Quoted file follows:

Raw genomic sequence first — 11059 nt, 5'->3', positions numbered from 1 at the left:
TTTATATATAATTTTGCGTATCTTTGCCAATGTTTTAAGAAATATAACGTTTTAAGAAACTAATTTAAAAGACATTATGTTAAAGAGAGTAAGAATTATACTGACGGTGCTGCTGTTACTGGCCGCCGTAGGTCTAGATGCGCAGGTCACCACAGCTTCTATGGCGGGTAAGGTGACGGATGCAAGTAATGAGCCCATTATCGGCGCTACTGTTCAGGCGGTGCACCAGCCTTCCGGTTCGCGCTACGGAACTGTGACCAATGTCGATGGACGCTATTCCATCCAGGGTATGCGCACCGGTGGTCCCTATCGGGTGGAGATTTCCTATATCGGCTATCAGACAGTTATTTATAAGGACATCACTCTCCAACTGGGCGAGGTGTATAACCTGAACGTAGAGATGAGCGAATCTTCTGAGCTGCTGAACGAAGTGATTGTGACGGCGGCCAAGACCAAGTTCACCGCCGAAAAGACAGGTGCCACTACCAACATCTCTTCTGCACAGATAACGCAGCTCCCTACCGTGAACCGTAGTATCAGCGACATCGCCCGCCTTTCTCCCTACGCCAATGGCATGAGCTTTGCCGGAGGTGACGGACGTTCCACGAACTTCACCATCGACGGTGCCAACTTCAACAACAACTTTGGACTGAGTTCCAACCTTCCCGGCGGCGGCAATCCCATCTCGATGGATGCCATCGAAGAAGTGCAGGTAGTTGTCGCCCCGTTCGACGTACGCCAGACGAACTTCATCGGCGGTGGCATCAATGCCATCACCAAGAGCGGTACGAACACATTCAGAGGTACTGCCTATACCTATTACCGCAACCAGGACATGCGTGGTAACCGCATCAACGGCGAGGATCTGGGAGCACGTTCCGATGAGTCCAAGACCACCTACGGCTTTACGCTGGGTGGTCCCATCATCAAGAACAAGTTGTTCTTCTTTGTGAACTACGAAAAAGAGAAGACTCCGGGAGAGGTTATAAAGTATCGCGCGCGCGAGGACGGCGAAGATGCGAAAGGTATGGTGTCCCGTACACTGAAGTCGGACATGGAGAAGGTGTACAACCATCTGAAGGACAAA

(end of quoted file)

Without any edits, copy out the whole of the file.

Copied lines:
Raw genomic sequence first — 11059 nt, 5'->3', positions numbered from 1 at the left:
TTTATATATAATTTTGCGTATCTTTGCCAATGTTTTAAGAAATATAACGTTTTAAGAAACTAATTTAAAAGACATTATGTTAAAGAGAGTAAGAATTATACTGACGGTGCTGCTGTTACTGGCCGCCGTAGGTCTAGATGCGCAGGTCACCACAGCTTCTATGGCGGGTAAGGTGACGGATGCAAGTAATGAGCCCATTATCGGCGCTACTGTTCAGGCGGTGCACCAGCCTTCCGGTTCGCGCTACGGAACTGTGACCAATGTCGATGGACGCTATTCCATCCAGGGTATGCGCACCGGTGGTCCCTATCGGGTGGAGATTTCCTATATCGGCTATCAGACAGTTATTTATAAGGACATCACTCTCCAACTGGGCGAGGTGTATAACCTGAACGTAGAGATGAGCGAATCTTCTGAGCTGCTGAACGAAGTGATTGTGACGGCGGCCAAGACCAAGTTCACCGCCGAAAAGACAGGTGCCACTACCAACATCTCTTCTGCACAGATAACGCAGCTCCCTACCGTGAACCGTAGTATCAGCGACATCGCCCGCCTTTCTCCCTACGCCAATGGCATGAGCTTTGCCGGAGGTGACGGACGTTCCACGAACTTCACCATCGACGGTGCCAACTTCAACAACAACTTTGGACTGAGTTCCAACCTTCCCGGCGGCGGCAATCCCATCTCGATGGATGCCATCGAAGAAGTGCAGGTAGTTGTCGCCCCGTTCGACGTACGCCAGACGAACTTCATCGGCGGTGGCATCAATGCCATCACCAAGAGCGGTACGAACACATTCAGAGGTACTGCCTATACCTATTACCGCAACCAGGACATGCGTGGTAACCGCATCAACGGCGAGGATCTGGGAGCACGTTCCGATGAGTCCAAGACCACCTACGGCTTTACGCTGGGTGGTCCCATCATCAAGAACAAGTTGTTCTTCTTTGTGAACTACGAAAAAGAGAAGACTCCGGGAGAGGTTATAAAGTATCGCGCGCGCGAGGACGGCGAAGATGCGAAAGGTATGGTGTCCCGTACACTGAAGTCGGACATGGAGAAGGTGTACAACCATCTGAAGGACAAA